Monday, January 19, 2009

Perforations of the 5c1E1

I find the following after looking at some 5c lithograped:

The perforation comb used during the first printing, from October 1, 1935; with small and irregular holes, results in variables measurements of the vertical perforation between 13.1 and 13.4. I only find one vertical row with 13.1 perforation, and it is a row with a skipped perf hole. Here I show three illustrative blocks.

The first block is from the row with a perf skip, perforation 13.15, and it should be the same row as that for the 10c Rivadavia Red type I block shown previously.

The second block measures 13.3

The third block measures 13.4

Judging by the rare frequency with which I find the 13.1 perforation, I am guessing that it is only found in one column of the sheet. All of the 5c lithographed (5c1E1) look like they were perforated with this comb; and not with the later comb that measures exactly 13.5 by 13.5.

Sunday, January 18, 2009

Perforations of the 10c Rivadavia Red

After ignoring this topic for a very long time (try 15 years), and receiving a Stanley Gibbons transparent strip to measure watermarks, I have made some measurements of the 10c Rivadavia Red:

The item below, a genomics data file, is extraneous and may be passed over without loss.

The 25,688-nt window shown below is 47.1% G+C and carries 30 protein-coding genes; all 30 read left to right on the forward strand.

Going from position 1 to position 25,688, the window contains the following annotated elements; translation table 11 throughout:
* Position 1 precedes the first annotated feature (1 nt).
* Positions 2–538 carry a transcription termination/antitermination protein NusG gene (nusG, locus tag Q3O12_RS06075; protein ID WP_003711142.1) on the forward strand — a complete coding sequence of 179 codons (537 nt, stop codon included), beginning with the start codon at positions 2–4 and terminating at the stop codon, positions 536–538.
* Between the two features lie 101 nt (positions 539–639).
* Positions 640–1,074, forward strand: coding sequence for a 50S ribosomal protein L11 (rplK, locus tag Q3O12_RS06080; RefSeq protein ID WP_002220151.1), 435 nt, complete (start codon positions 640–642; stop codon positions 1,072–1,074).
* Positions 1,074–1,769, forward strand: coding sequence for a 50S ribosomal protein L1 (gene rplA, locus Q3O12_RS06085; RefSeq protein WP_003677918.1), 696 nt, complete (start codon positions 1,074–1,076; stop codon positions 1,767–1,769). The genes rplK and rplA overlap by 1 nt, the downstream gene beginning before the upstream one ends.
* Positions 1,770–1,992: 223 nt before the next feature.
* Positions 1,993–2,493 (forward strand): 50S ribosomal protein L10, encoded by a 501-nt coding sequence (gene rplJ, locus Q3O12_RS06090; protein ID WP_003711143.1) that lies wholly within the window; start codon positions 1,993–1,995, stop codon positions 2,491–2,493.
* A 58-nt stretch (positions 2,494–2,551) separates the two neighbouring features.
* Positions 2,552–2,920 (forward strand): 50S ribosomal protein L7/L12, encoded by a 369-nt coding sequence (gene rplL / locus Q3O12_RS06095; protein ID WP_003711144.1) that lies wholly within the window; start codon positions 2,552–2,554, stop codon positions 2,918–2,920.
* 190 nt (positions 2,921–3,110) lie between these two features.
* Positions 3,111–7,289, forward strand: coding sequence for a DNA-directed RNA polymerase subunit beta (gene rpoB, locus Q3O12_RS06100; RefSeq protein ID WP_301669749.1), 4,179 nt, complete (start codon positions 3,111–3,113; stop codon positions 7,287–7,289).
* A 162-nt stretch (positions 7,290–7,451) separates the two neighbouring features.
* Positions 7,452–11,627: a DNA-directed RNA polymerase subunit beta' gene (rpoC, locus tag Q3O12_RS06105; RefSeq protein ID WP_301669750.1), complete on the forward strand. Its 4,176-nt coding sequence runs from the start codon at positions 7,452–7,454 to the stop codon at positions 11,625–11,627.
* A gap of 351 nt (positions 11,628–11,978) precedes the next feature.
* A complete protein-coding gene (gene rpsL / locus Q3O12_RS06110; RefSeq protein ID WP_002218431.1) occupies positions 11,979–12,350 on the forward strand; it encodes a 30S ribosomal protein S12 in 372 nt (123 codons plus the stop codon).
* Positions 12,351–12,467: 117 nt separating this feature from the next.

Small, slightly irregular holes:

Type I horizontal.

Type I vertical as if it was 13.5, which it isn't.

Type I vertical measured correctly, looks like 13.1, and not 13.

Type II horizontal

Type II vertical

Medium, regular holes:

Type II horizontal

Type II vertical

After these measurements, I now realize why I am unable to separate the two vertical perforations with the naked eye:

1. The 13 perforation is from the irregular grid with small holes, and the measurement is not exactly 13.5 or 13.
2. The difference between 13.1 and 13.4 is VERY small.

I wonder if the other stamps from the first batch (October 1, 1935) are also found with the 'almost 13' vertical perforation?

restarting the book

I have given up on waiting for a complete set of the Departmental Officials (DEPOF) to begin anew on the long road to a book on this, most complex, definitive series. I am better off with an incomplete book that others can use to collect this series now, than a complete book years from now.

The outline for the book is the 20 groups I have previously outlined, instantiated with the printing errors and varieties, and the postal history for each group.